By noon, a line forms at the hot buffet table. Nearby, residents are asked about their needs as volunteers pick through boxes of clothes and cleaning supplies. Workers make a flurry of calls or go online to try and connect those eager to help with those whose needs range from blankets to a pair of hands to rip out soaked Sheetrock.
Welcome to Camp Bulldog.
Named after the Lindenhurst schools' mascot, a Wellwood Avenue site that started out a week ago as little more than a couple of volunteers with some hot food in a driveway has now become a hub for storm-weary residents.
It began the Thursday after Sandy hit, when north Lindenhurst resident Robin DiGiacomo, 58, couldn't sleep, thinking about all of the suffering in her community. The next day she and husband Morris Hartman, 61, went to local restaurants and received donations of a dozen trays of food. They got permission from Surfside 3 Marina on Wellwood Avenue to use its driveway and set up two tables. People came.
That day, Miller Place residents Michael and Debbie Pastore, both 43 and teachers in the Lindenhurst School District, received an email that district faculty were having a food and clothing drive. Grabbing blankets and clothing from the drive, the couple drove around and found Robin and Morris. Soon, the modest driveway became a central location for food, clothing and supplies.
"It's a beautiful way to see the community coming together," Debbie Pastore said.
With the help of organizations such as the Scouts, as well as PTAs and alumni, word has quickly spread beyond Lindenhurst. Now volunteers are trying to meet other needs in the community, such as cleaning out homes. A Facebook page called Lindenhurst After Hurricane Sandy has been set up and other Web resources, such as an adopt-a-home program, are in the works.
"It just went viral," Hartman said.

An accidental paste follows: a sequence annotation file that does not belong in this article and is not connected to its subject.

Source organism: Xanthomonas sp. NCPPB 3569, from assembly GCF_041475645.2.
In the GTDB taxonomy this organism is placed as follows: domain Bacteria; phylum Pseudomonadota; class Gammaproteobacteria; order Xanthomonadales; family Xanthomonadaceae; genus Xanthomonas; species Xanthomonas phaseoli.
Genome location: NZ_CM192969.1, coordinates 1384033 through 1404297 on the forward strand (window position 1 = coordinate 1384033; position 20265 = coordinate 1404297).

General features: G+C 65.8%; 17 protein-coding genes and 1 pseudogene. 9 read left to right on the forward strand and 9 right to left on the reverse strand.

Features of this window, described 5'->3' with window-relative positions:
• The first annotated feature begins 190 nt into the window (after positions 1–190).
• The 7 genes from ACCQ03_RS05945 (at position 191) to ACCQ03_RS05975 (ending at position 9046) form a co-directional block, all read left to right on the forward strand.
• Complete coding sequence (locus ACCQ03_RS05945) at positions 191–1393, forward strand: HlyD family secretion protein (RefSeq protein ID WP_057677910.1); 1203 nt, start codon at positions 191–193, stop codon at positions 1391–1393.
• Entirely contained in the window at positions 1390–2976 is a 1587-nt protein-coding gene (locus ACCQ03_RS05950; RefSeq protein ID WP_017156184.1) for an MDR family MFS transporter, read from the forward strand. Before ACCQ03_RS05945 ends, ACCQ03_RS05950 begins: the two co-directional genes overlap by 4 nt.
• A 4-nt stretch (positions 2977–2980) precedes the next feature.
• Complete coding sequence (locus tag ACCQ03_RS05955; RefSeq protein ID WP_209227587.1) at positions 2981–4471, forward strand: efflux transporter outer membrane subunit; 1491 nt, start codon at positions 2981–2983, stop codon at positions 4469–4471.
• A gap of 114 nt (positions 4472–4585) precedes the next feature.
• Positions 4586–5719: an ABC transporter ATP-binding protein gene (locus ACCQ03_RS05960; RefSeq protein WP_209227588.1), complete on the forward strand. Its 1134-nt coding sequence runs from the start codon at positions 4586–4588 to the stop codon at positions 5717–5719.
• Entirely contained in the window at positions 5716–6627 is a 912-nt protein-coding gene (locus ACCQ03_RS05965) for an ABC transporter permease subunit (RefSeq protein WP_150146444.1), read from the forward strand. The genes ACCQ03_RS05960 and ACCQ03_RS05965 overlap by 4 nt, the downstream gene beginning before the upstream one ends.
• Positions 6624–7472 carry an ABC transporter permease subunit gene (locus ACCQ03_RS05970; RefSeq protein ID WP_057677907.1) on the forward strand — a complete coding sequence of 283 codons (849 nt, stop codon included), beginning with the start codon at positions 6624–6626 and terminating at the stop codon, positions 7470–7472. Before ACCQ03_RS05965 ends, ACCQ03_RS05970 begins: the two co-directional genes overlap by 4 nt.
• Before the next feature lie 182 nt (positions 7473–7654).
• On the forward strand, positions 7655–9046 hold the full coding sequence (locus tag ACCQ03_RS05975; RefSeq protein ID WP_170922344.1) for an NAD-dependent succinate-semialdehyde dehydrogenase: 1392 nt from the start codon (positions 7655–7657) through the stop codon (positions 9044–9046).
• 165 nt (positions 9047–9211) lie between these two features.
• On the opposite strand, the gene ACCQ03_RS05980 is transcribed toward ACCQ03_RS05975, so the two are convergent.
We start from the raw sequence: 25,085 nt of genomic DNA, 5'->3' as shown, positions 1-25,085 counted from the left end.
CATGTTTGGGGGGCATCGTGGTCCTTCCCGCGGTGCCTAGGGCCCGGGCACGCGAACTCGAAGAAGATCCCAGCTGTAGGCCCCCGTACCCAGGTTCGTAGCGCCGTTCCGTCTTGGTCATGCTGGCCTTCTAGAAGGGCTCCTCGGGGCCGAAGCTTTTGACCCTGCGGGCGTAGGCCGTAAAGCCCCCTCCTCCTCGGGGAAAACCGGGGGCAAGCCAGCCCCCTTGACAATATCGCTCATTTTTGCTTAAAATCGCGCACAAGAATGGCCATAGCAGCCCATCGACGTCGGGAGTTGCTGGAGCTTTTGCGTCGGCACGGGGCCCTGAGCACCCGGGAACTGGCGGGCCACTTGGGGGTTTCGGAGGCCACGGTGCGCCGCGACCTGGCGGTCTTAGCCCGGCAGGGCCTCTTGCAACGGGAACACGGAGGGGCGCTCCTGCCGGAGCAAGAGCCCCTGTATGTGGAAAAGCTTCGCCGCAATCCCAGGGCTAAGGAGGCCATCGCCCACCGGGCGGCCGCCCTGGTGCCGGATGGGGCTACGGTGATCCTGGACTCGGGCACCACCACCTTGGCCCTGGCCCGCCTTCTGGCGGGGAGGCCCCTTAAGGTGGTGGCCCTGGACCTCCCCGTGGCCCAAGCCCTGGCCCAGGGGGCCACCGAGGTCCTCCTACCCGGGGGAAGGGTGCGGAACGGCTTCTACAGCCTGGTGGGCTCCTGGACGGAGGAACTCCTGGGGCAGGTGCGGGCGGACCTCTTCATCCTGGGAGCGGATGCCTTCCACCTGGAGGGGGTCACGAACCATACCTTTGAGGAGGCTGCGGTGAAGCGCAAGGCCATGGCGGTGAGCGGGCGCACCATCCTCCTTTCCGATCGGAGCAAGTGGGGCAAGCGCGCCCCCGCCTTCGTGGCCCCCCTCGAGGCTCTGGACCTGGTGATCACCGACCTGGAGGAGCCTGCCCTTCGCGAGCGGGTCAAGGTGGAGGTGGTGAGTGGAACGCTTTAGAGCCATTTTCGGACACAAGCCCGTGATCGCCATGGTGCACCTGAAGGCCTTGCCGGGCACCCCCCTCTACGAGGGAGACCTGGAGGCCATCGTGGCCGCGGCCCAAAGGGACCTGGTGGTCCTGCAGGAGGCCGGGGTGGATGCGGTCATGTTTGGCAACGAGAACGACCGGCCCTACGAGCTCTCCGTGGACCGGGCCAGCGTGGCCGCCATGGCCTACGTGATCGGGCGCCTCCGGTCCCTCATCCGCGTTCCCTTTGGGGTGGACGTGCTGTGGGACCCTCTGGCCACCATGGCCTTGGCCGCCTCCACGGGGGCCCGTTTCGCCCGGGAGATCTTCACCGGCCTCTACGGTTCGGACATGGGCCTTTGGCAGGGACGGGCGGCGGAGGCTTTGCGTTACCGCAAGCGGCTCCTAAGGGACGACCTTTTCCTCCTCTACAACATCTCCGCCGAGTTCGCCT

Each day, from noon to 5 p.m. several dozen trays of food and a dozen pots of soup are served. Countless supplies are given out. On Saturday New York City teachers and North Babylon Scouts were lending a hand. A Verizon truck offered up charging and warming stations. Hundreds of residents showed up.
"It's just been overwhelming," said Andrea Curran, 58, a retired Lindenhurst teacher who has been running the site. "And that's why we can't stop, because these people are coming down and they're counting on us."
"Some of these people lost everything and yet they're volunteering to help us -- it's unbelievable," Hartman said. And their stories, he said, are heartbreaking. "We're crying with these people."
Marie Caperna, 71, stood in line for hot food for her family. Caperna, who is living with her daughter and her two grandsons, started to cry as she spoke about how the first floor of their house was ruined. Living upstairs without heat, Caperna said, the family has to wear multiple layers of clothing to stay warm.
"I can bring them some hot food," she said. "It gives a little hope, a little strength, a little love."
Robert Cucinotta, 60, walks a half-hour to get to the site from his destroyed first-floor apartment. "I'm not working right now and have had some health issues so this storm could not have happened at a worse time," he said. Volunteers have given him food, jeans and boots. "I'm so thankful this is here."
Kathy Scott, 47, came to get hot food. Not for herself, but for an elderly couple on her block. "We have to take care of our neighbors," Scott said. "Everybody's got to help each other."